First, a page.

But it’s not even just those official playlists. One of my favorites, a great HBO show called Insecure, and there’s a Spotify playlister, unofficial, who has collected every single song that appears on the show. There are two seasons now, and it’s kind of shocking how much material he has on that playlist. It’s over 100 songs now. And that playlist probably has 500,000 followers, something close to it. He also did the one for Big Little Lies.

So obviously it’s always been a big deal for an artist to get licensed into a hit TV show or movie, but with these types of Spotify playlists that are being done unofficially, those songs in the past may not have necessarily ended up on the official soundtrack. The official soundtrack for Insecure probably only had 12 to 15 songs on it. This one on Spotify has close to 100. And hundreds of thousands of people listening. That creates a lot of value for those artists that are being featured.

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Let’s talk about the pay-for-play scheme that you expose in your piece. How does it actually work? If I’m an aspiring rapper, do I go to one of the moderators for one of these playlists and say here’s a couple thousand dollars, put me on your playlist? Or is there something more sophisticated going on?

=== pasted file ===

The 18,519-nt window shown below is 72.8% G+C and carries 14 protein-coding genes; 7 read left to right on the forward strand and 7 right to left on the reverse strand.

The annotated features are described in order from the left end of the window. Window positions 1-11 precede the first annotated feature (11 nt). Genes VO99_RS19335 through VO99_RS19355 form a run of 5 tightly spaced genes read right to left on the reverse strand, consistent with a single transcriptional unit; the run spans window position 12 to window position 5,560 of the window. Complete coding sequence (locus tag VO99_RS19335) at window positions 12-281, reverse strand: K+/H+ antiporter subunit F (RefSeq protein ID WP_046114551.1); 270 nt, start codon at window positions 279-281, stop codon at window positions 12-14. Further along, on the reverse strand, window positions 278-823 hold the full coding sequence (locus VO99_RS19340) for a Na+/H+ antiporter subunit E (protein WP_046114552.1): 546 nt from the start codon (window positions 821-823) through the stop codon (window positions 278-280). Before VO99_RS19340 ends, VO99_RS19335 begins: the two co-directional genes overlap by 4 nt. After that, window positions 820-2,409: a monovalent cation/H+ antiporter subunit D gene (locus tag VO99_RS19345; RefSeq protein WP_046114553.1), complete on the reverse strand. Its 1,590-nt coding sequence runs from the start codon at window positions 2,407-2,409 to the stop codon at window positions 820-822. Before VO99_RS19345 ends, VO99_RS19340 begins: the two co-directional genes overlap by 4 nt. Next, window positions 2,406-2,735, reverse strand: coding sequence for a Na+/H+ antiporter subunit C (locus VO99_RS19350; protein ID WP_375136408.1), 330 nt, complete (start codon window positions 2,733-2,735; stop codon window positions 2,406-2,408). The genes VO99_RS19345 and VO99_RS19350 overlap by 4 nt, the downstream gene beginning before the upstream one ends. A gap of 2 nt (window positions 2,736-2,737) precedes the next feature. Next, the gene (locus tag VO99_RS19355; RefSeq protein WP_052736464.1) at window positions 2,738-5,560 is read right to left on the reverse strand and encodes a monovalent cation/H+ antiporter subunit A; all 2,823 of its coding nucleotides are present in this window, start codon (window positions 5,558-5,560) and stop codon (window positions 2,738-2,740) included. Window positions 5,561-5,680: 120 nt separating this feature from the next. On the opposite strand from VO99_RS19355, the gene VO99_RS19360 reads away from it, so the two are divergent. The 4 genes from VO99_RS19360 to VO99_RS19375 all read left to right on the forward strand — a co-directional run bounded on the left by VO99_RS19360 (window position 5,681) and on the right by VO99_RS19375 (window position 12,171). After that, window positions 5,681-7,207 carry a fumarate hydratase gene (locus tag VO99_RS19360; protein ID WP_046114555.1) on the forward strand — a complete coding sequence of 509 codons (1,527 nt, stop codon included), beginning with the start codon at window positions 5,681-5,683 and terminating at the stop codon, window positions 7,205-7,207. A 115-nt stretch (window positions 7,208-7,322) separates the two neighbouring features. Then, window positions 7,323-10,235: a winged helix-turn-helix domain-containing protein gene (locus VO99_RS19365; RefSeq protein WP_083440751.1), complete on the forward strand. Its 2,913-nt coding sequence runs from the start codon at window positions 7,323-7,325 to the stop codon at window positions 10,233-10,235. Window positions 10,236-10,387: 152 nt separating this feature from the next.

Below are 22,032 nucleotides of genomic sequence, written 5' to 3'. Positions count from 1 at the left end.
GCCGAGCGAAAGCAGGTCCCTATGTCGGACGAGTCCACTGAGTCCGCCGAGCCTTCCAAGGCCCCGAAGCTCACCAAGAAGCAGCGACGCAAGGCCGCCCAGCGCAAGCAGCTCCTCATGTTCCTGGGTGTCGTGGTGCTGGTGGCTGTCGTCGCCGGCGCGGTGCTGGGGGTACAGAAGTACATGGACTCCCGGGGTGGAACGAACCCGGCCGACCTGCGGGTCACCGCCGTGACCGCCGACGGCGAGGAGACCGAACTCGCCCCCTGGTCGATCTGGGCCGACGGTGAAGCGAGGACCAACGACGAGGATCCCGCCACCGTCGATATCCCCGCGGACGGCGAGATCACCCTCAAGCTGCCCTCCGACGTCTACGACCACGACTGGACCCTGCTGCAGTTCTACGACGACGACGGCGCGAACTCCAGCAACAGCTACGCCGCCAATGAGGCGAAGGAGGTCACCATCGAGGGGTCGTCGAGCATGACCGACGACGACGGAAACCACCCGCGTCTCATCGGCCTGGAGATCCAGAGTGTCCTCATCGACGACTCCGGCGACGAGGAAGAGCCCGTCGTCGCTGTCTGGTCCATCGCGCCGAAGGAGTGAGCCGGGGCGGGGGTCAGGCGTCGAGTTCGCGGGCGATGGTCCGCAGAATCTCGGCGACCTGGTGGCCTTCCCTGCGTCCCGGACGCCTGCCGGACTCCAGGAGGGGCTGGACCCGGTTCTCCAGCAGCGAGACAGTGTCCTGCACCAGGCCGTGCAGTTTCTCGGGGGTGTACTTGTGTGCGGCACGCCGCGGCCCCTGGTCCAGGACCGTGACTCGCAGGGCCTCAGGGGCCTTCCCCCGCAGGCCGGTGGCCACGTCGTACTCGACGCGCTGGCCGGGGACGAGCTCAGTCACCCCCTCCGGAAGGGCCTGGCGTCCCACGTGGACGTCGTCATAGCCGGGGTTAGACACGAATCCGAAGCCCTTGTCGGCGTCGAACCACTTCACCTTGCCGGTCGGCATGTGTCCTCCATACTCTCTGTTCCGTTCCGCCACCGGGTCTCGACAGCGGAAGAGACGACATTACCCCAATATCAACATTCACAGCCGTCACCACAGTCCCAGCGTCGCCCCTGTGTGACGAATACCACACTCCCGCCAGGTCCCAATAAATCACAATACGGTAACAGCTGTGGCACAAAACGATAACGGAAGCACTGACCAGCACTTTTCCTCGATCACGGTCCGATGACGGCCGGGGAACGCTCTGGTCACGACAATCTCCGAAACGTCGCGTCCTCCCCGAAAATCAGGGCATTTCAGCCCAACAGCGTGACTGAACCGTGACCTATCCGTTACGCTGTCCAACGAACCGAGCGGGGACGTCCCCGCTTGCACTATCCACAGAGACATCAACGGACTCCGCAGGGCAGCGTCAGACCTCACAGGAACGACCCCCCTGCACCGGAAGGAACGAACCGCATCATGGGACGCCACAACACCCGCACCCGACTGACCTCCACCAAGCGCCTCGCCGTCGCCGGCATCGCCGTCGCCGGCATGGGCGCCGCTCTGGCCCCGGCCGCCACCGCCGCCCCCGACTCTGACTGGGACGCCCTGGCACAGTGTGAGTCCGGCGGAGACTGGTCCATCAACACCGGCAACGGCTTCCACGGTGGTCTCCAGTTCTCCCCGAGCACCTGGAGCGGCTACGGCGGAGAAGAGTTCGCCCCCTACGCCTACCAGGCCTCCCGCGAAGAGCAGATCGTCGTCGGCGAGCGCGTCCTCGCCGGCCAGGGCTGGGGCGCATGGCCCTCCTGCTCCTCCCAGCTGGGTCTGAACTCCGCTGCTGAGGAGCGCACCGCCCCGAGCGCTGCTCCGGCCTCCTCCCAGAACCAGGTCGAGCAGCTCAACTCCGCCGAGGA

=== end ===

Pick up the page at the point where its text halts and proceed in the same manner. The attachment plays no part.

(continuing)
I think you’re seeing both of those happening right now. That’s why I think this is going to be a really difficult issue for Spotify to address. Even if you shut down the third party services, you’re going to have a very difficult time stopping that one on one conversation from happening. That is the tried and true way of making this happen on Spotify. You’ll notice that a particular playlist has a ton of followers, you think your music will be a good fit for it. Then you somehow track down the contact information for that user. Maybe they make it easy for you. They have a website. They have Twitter. Then your each out. See if they do accept bribes to get your song featured. And that has been happening for some time. The first big expose Billboard published in 2016, and in that article, they were quoting executives offering price points from anywhere from $2,000 to $10,000 for an playlist add.